What is a symmetry group?

This is the first part of a series about symmetry in origami. Here I will explain what a symmetry group is through a series of examples.

This image is sourced from a video with folding instructions.

This heart illustrates one of the most basic forms of symmetry. A symmetry is a transformation that preserves the shape and orientation of the object. In this case, the transformation is a reflection. If you reflect the heart across a vertical line, you get back the same heart. But with further examples, we can see that this is not the only kind of symmetry.

Origami symmetry masterpost

When I was very young, I remember doing some math problems where I was given a shape, and asked whether there was a line of symmetry. This seemed very basic to me even at the time, and I thought that was all there was to it. But there is, in fact, much more. This has been particularly impressed upon me by my work in modular origami. For example, some of the most basic shapes I can make are the Platonic solids, which are very symmetrical indeed.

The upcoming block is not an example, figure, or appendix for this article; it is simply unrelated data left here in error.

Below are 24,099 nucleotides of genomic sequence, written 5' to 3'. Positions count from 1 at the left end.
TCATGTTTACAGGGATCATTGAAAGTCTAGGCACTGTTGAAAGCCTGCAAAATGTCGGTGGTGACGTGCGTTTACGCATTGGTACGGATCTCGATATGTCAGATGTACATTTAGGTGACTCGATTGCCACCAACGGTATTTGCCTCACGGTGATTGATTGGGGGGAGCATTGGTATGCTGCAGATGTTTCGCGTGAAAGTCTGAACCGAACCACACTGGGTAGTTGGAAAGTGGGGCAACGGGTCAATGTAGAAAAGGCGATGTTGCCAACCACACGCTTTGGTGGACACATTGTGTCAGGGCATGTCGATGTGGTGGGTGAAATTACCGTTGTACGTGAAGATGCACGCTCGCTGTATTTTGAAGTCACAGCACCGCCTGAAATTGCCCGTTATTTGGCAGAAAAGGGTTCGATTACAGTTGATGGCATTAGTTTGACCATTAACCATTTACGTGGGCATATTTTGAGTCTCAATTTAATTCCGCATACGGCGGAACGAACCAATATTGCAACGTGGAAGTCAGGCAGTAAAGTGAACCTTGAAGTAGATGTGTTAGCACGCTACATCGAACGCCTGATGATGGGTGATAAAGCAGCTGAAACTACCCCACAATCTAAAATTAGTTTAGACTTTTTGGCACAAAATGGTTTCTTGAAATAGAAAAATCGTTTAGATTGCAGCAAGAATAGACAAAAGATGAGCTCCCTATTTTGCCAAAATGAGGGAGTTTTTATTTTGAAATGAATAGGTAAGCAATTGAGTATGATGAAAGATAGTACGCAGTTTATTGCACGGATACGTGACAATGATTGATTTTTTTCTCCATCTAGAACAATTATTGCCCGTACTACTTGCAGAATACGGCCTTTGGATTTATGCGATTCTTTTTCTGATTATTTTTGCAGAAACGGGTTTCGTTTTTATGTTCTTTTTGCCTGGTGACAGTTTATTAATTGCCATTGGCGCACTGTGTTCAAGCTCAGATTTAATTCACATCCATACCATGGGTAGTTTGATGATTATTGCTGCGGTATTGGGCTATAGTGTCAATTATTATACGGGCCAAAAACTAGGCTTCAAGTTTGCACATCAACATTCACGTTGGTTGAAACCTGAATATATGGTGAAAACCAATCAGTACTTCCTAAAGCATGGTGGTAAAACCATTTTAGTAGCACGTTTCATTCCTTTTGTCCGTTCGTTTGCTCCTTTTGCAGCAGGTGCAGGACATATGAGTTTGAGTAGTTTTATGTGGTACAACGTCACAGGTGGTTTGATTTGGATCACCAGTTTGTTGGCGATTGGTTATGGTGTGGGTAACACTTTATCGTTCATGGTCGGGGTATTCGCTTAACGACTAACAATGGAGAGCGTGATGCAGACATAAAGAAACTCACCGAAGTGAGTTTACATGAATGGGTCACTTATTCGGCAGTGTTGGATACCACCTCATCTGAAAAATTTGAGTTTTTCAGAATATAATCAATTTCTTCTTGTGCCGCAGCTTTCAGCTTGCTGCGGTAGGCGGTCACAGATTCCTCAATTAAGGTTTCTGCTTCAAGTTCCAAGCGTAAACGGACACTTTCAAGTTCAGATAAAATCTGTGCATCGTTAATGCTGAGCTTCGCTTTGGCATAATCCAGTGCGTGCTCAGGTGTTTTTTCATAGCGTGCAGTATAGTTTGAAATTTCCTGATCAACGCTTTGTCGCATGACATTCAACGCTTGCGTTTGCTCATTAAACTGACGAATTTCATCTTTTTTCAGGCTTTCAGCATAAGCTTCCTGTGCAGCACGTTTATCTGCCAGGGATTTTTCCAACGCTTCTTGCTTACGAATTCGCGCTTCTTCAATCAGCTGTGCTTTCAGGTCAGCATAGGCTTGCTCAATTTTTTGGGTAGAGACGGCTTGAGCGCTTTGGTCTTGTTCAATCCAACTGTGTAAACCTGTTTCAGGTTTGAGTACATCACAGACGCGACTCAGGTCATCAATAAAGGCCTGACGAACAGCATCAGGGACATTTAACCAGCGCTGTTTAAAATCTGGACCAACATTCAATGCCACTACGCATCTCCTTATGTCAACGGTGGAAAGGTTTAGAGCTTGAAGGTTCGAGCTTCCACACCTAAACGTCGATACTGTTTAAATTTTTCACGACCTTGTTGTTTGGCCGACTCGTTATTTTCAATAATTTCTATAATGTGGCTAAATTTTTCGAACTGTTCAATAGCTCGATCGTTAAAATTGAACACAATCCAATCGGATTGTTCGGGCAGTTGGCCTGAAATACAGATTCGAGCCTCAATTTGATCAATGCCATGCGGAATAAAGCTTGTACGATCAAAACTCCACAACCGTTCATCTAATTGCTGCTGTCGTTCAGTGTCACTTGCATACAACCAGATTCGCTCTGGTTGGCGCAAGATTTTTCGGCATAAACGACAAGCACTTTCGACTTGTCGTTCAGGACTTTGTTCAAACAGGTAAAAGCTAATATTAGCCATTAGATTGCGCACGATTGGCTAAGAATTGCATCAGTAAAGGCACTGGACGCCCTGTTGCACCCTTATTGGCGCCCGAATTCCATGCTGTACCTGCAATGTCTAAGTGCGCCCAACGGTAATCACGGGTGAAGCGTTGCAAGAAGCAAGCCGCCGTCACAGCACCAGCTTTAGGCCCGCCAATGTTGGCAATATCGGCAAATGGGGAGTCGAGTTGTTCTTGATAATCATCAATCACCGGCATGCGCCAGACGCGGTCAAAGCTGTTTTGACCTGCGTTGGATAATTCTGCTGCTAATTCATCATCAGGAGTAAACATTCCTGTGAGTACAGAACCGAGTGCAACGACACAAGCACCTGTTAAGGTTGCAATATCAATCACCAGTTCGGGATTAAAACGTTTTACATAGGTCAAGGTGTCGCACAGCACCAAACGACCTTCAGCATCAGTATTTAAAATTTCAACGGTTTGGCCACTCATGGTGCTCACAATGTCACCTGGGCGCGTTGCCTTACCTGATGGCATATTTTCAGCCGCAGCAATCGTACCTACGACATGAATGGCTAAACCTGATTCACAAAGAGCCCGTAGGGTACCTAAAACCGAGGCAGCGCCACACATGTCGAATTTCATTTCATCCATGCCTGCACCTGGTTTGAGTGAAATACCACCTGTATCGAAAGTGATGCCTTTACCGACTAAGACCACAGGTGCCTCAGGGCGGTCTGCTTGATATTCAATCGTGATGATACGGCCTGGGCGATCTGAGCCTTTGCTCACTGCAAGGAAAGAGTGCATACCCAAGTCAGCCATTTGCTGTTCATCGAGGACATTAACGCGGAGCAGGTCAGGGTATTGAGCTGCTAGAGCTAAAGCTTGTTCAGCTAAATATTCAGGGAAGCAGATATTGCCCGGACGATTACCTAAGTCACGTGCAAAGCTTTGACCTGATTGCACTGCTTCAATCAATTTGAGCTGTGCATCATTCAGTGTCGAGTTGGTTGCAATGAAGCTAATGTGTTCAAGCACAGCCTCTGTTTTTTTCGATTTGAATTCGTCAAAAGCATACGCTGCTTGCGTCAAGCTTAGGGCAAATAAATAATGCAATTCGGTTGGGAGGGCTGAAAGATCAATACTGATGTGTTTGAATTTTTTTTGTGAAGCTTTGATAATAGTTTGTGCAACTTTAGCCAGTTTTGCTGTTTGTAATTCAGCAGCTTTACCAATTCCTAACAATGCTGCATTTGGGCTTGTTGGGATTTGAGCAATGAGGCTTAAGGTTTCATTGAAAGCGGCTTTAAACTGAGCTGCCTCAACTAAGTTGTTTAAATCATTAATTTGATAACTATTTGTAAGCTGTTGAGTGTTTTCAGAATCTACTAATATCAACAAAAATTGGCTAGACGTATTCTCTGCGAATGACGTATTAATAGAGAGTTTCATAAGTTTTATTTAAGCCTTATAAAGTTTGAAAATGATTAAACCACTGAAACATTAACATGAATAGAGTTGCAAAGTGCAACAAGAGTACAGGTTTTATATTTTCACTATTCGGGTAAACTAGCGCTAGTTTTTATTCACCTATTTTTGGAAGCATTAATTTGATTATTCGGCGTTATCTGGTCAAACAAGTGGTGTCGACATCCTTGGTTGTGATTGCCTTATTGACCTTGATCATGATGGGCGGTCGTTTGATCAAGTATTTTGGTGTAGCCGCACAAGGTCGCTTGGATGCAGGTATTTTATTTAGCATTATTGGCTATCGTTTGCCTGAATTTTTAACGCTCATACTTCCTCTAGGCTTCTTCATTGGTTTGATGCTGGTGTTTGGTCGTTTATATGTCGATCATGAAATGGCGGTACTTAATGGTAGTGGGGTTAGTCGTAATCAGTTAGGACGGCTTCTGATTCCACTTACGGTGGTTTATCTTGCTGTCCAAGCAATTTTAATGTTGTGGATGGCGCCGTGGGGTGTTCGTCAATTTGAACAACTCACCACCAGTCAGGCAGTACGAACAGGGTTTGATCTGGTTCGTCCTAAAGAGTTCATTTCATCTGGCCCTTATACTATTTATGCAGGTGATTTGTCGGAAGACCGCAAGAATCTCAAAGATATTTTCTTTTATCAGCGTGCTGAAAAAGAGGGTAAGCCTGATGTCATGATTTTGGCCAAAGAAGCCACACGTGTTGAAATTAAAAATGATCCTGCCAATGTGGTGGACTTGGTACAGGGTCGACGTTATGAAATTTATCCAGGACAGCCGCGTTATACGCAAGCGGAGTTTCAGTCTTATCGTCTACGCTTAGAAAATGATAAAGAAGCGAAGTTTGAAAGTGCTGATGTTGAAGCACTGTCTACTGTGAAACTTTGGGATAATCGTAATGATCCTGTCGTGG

These are models I’ve folded for each of the platonic solids. From left to right, top to bottom: tetrahedron, octahedron, cube, dodecahedron, icosahedron.

Unfortunately, if you really want to understand the kind of symmetry extant in origami, you might need to take a course in advance mathematics. Specifically, this would be taught in Abstract Algebra, and even more specifically, finite group theory.

I intend to write a series explaining some of the basic concepts behind the symmetry of origami, but in a way that people can understand even without being into math. This isn’t necessary to creating or appreciating symmetrical origami, but you may find it helpful or interesting. For the readers who are into math, I hope you enjoy a more visually-oriented discussion of a topic that is typically discussed in rather abstract terms.

Articles in this series so far:
1. What is a symmetry group?

Biased Tests

[cn: Bayesian math]